There may be some fees associated with your bank account. Like other service providers, banks may charge a fee for providing certain services or in the event that you do not follow the account rules. The good news is that fees can often be easily avoided by keeping your account in good standing and practicing good habits.
It pays (you) to know the fees your bank charges. Ask your bank for a printed copy of its fee schedule. This way you can see exactly what the each service costs, and what you will be charged for mistakes like overdrafts.
Here are some examples of common services for which banks charge fees:
- Account Maintenance Fee—Many checking accounts come with a monthly service fee. In some cases, the fee is waived if you keep a certain minimum balance in your account, or if you meet other requirements such as participating in direct deposit.
- ATM Fee—Most banks charge a fee for using ATMs outside of their network. You could also be subject to a surcharge by bank that owns the ATM. If you use ATM’s frequently, look for a bank with an extensive ATM network, in convenient locations.
- ATM/Debit Card Replacement Fee—Some banks charge for replacing lost ATM and debit cards. It pays to keep your card secure.
- Debit Card Fees—Some banks charge a fee for purchases made with your debit card. Banks are required to disclose any fees in the information you receive when you get a debit card, so be sure to read the disclosure carefully.
- Early-Withdrawal Fee—If you have a certificate of deposit (CD) and you withdraw money or close the account before it matures, you could be charged a fee. Generally this fee amounts to one month or more of interest.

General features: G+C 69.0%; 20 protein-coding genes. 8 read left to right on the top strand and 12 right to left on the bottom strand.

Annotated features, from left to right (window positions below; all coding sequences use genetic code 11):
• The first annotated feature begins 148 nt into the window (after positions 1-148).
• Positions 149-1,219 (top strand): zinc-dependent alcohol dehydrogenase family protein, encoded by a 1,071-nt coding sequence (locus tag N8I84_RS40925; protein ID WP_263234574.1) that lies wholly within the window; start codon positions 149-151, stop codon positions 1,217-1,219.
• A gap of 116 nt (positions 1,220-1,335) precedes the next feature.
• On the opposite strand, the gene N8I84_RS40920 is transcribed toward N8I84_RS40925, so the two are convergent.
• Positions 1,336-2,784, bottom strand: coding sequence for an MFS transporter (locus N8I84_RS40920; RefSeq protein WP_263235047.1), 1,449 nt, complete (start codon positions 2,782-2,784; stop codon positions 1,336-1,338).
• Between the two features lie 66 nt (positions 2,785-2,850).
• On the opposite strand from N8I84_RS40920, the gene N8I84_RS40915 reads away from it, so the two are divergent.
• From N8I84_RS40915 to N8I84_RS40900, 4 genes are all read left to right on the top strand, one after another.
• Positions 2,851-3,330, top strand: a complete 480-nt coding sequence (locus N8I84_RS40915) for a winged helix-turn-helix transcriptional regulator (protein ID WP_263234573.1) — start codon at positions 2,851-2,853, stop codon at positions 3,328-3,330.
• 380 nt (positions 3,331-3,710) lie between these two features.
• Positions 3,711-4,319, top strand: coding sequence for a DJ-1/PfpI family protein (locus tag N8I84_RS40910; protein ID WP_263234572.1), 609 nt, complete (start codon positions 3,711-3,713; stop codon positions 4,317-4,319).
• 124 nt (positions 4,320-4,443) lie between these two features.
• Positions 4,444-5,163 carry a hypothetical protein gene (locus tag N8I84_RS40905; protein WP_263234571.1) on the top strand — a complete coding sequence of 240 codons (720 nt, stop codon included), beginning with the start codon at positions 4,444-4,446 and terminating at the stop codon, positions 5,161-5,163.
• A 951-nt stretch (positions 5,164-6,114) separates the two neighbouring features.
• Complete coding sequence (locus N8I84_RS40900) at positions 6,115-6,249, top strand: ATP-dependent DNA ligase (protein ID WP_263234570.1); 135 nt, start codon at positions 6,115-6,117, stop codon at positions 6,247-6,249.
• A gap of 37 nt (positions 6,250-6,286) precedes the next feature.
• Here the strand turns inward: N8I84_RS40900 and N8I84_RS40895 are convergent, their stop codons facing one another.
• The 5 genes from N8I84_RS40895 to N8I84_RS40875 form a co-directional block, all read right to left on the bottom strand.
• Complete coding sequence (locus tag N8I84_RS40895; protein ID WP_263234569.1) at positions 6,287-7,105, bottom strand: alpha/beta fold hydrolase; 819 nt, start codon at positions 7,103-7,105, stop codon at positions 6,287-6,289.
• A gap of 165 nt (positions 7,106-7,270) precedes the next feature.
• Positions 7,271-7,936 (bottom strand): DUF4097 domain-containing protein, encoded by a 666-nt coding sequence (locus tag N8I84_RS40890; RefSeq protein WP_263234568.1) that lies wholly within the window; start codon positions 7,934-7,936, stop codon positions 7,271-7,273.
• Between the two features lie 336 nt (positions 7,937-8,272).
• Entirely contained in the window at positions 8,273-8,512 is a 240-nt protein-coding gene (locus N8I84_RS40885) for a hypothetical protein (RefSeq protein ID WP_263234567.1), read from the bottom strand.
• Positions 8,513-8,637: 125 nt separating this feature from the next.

- Insufficient or Non-Sufficient Funds (NSF)—If you bounce a check, you will most likely have to pay a fee. NSF fees typically range from $25–$35 per returned item.
- Overdraft Fee—If you’ve opted in to “overdraft protection” and you bounce a check, the bank will pay the check or debit, but may charge you a fee. Be sure to ask for and read your bank’s overdraft policy carefully.
- Teller Fee—Some accounts, such as “Express Checking” type accounts, require you to do most of your transactions online, at the ATM or by phone. These accounts usually limit the number of times you can visit a teller each month and charge a fee for additional visits.
Tips for keeping bank fees down
- Find out if you qualify for a checking account with low or no monthly maintenance fees. If there is a minimum balance requirement, ask if you can combine the balances in your checking and savings accounts to meet it.
- Use your own bank’s ATM to save on ATM fees. If you can't avoid a fee, consider taking out more money at one time, rather than making numerous smaller withdrawals.
- Use direct deposit for your paycheck or government benefits check. Direct deposit is faster, safer, more convenient, and may make you eligible for a free account.
This site is for education purposes. The material provided on this site is not intended to provide legal, investment, or financial advice or to indicate the availability or suitability of any Capital One product or service to your unique circumstances. For specific advice about your unique circumstances, you may wish to consult a qualified professional.
Source: North American Technographics Financial Services Online Survey, Q2 2008, Forrester Research, Inc., Survey Base: 3,581 US Online Respondents currently using online money management tools and those not currently using them but are interested in using them.